The Japanese, the instigators of the war, ironically are greatly admired by Jim, a boy from a nationality who would be considered one of their vast amount of enemies. This admiration comes in many forms throughout this novel. Jim was ‘impressed by their bravery and stoicism, and their sadness which struck a curious chord with him, who was never sad’. Although Jim deeply admired the Japanese, his admiration for them grew stronger due to them having the things he didn’t. Food the main attributer to life, was something that Jim lacked, and the Japanese had ‘As they smoked their cigarettes the Japanese smiled to themselves, watching Jim devour the shreds of fatty rice. ‘The Japanese soldier who had taken pity on Jim, recognising that this small boy was starving, began to laugh good-naturedly, and pulled the rubber plug from his metal water-bottle’. Food is power within this period of time, it is therefore as if the Japanese are in control of all, they control Jim, but fortunately for him, they do not abuse this power. Due to the kindness of the Japanese soldiers, Jim’s admiration for them has grown. They have helped his survival. This relationship that Jim has with the Japanese occurs many times within the novel.

Private Kimura is example of Jim bonding with a Japanese soldier. Private Kimura’s kindness to Jim is clear within the form of many events that occur within the time that they know each other. Private Kimura ‘had grown almost as much as Jim in his years at the camp’. Jim’s admiration for the Japanese soldier had been noticed and this admiration was fed by Private Kimura ‘often inviting Jim to the bungalow he shared with three other guards and allowed him to wear his kendo armour’. This kindness to Jim is later contrasted by the brutal beating of the Chinese Coolie. Like many of Jim’s previously detailed and dispassionate descriptions of brutal behaviour, the coolies beating isn’t described any differently. ‘Private Kimura walked behind the rickshaw and kicked the wooden seat, hurling the vehicle against the coolie’s legs’, ‘raising their staves, they each struck him a blow on the head, then strolled away as if deep in thought’. Jim whilst watching this horrid event appeared disconcerned he is described to be ‘wondering whether to read an article about Winston Churchill’. All of the British internees of the camp are described to be unconcerned and only sit and observe the event, this demonstrates the differences of nationality status, although the Chinese and the British are both prisoners of war, under the Japanese authority, the Chinese are not given the right to be in a camp and to be looked after, even during times of war, they are inferior to the British and the Americans. The fact that no British internee would help the Chinese coolie shows their sheer unimportance within the eyes of the British. Jim’s upbringing is questionable here. Is he so disconcerned about the brutal event, as he has been hardened by war, or is he so disconcerned due to him being used to this kind of behaviour bestowed upon the Chinese. The most likely answer would be that he is used to this insignificance for Human life regardless of nationality.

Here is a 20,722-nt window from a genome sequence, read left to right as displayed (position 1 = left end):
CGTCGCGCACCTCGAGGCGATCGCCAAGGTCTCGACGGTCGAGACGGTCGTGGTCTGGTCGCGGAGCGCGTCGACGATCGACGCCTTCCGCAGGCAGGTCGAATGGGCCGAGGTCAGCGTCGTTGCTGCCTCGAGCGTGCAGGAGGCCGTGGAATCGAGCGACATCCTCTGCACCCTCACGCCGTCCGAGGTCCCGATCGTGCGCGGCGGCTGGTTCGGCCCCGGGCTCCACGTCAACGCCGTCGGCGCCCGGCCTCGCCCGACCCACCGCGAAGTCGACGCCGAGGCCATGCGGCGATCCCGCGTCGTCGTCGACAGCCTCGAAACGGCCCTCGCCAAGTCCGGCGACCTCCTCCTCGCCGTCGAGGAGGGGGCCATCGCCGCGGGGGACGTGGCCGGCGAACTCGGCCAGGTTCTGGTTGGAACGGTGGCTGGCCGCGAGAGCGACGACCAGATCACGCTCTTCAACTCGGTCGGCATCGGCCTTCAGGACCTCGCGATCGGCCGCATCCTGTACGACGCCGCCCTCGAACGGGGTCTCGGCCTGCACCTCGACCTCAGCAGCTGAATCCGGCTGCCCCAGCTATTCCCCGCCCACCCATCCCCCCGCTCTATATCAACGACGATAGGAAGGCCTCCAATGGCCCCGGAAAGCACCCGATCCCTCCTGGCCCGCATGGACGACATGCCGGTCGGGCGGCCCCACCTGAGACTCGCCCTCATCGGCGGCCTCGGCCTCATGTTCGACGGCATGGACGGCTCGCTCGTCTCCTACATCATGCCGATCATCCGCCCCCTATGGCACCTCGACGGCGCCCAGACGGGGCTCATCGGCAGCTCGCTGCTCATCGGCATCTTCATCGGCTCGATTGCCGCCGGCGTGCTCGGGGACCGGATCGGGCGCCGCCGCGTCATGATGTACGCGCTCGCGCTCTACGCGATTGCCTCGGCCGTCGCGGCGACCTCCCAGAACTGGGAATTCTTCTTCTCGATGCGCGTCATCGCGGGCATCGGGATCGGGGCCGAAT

The Americans role within the novel is to bring hope. Jim is the predominant character that symbolises this hope. The first American characters to be introduced demonstrate this. Basie and Frank, appear to be using the war as a way to make money, they appear to be disconcerned for their own safety. Frank says that Basie ‘wants to stay in Shanghai now the Japs are here. He thinks we can make a pile of money once we get to the camps’. Dr Ransome, someone whom isn’t particularly fond of Basie tells Jim that ‘it’s a good thing that you’re friends with Basie. He’s a survivor, though survivors can be dangerous’.